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18 of 21 people found the following review helpful By Richard Spencer on June 6, 2007
I was sleeping lightly one evening and was woken by a friend sending me an instant message asking, "Did you know Tom Clark wrote a book?" He included a link to order the book here on Amazon. That was at 4am; I ordered the book before I went back to sleep.

If you're looking for a full blown defense of naturalism against its critics, you won't find it here. That's not because Clark has failed to provide this defense, but because that was never the goal to begin with. What this book includes is a general introduction to what naturalism is and the what implications are that naturalism carries.

Even if you are a naturalist or atheist already, this book provides a convenient presentation of naturalism that is helpful in organizing ideas and seeing the connections between them. Simply because the book is short in length doesn't mean it's low in content! Clark offers insightful discussions of many topics including epsitemology, ethics, free will, and even personal relationships while offering plenty of references for further reading in case something he says spikes your interest.

The way this book discusses the implications of naturalism from a very broad view can even challenge many people who already accept the main tenet of naturalism--that the natural world is all there is. Have you really understood naturalism and how it applies directly to your everyday life, or do you perhaps have fragments lurking in the shadows of your mind from the supernaturalistic worldview you thought you discarded? Reading this book is a good way to address this question.

Also, you can't beat the price. You'll probably spend more than the price of this book on dinner tonight. So, skip the appetizers (they're too expensive anyway) and dessert (you know you need to drop a couple of pounds before you hit the beach next month) and instead treat yourself to this delightful book. You'll be glad you did.
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14 of 17 people found the following review helpful By A Customer on May 23, 2007
As the author so clearly states, at the heart of naturalism is a commitment to a way of knowing about the world, a way of deciding what exists. This is the best way we have. The way of the scientific method. This is the use of empirical science, of evidence. That's what the bottom line is.... the fact is there is NO evidence that a supernatural domain occupied by supernatural entities exists. Science has brought us to the realization that all that exists, exists within the natural world. As Clark points out, this is an uplifting and liberating understanding that connects us to the rest of the universe. The author convincingly shows that having gone from polytheism to monotheism, the next step is naturalism. It is inevitable. We are propelled towards it by science. I It is certain, that this book is only the first of many to follow that will make it vividly clear.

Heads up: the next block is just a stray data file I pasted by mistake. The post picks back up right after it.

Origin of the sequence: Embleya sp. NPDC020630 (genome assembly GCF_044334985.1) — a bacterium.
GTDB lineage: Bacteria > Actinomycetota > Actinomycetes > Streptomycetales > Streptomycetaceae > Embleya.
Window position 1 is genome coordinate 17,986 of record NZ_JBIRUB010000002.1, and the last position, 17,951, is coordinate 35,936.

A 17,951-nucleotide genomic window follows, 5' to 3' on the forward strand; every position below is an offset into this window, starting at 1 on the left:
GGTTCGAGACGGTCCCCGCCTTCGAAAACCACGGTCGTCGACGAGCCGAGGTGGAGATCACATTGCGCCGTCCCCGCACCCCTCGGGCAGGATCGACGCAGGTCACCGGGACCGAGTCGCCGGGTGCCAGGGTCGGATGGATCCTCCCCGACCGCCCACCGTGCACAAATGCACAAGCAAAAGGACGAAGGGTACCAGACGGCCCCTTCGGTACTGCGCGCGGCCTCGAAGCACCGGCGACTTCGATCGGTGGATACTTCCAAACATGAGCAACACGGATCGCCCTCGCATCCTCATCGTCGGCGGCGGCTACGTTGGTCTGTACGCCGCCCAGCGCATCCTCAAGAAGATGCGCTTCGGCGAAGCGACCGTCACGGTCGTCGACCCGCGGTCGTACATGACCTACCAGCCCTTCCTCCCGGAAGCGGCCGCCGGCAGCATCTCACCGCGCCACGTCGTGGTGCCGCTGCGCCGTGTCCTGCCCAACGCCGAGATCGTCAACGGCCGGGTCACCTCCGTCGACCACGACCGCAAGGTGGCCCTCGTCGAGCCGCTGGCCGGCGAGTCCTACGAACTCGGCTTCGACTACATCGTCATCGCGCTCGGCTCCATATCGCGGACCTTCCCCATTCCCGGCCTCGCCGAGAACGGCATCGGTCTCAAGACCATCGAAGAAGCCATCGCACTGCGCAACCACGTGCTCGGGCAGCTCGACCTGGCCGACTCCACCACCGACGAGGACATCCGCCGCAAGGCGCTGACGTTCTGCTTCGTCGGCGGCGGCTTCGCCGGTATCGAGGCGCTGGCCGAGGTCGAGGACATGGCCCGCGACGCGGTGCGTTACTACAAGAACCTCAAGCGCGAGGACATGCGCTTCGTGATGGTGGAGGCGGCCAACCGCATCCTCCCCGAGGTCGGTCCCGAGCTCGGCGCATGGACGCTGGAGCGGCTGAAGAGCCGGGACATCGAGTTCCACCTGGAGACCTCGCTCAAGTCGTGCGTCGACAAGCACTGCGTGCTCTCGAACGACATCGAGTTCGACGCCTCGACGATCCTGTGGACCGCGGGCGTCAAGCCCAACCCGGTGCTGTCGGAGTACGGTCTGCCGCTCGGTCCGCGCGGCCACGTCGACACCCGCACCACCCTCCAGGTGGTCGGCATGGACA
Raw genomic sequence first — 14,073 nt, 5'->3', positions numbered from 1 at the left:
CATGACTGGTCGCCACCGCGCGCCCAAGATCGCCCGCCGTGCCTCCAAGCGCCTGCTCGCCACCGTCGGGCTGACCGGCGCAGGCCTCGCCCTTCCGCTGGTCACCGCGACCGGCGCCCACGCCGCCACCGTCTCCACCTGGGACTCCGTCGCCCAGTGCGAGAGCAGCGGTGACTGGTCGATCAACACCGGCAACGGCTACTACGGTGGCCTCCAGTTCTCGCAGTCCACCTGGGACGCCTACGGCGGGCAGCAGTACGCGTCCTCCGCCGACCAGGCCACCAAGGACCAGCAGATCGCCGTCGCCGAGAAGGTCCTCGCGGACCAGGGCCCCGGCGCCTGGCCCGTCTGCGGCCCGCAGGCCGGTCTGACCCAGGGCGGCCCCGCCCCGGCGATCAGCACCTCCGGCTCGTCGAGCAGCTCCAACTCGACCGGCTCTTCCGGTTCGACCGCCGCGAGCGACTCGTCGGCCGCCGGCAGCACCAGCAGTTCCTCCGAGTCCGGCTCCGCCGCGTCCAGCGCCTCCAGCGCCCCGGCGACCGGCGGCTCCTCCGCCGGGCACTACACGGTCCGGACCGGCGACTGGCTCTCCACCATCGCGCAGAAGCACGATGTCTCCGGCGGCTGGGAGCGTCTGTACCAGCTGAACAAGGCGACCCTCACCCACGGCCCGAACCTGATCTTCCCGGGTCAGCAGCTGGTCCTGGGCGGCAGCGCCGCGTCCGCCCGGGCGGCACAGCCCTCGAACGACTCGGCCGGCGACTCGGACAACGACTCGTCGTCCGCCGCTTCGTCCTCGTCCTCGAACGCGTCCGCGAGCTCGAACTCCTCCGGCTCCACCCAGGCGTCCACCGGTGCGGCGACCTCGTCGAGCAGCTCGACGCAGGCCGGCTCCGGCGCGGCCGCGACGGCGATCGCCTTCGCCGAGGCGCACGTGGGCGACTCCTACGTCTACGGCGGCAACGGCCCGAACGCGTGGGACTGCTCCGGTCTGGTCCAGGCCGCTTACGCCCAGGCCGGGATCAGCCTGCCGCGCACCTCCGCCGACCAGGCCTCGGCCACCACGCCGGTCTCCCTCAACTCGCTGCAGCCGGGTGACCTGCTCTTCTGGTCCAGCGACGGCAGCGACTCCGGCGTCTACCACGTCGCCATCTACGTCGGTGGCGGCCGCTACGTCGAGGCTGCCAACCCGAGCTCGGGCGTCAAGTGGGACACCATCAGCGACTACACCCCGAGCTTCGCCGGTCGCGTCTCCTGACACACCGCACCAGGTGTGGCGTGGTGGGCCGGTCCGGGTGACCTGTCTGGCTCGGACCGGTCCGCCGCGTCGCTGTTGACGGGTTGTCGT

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2 of 2 people found the following review helpful By D. D. Deveaux on February 17, 2010
I enjoyed this book as an introduction to the worldview of Naturalism. Clark uses website links at the end of sections so that one can further investigate the ideas he presents. I disagree with some of the reviews of this book that it's garbage. It's an introduction, not a concise treaty of everything naturalist. So to claim that it's somehow defective is to confuse its purpose.

For the curious minded this book is a starting place. The further one searches with the links and references the more one comes to understand the ideas in worldview naturalism.

Clark has a tendency to stress the deterministic outlook of this worldview. But determinism is a crucial aspect of worldview naturalism. Clark makes a case for the benefits of determinism, as well as, makes a case for not fearing the implications of determinism and Naturalism as a whole in a very helpful appendix.

For someone that has looked into various religions and found them wanting I particularly enjoyed this short but serviceable introduction. I was persuaded to pursue further investigation into this particular worldview. It is a very pragmatic and useful worldview.

For the atheist or skeptic that relies solely on rational ideas this book helps to broaden the scope of one's understanding.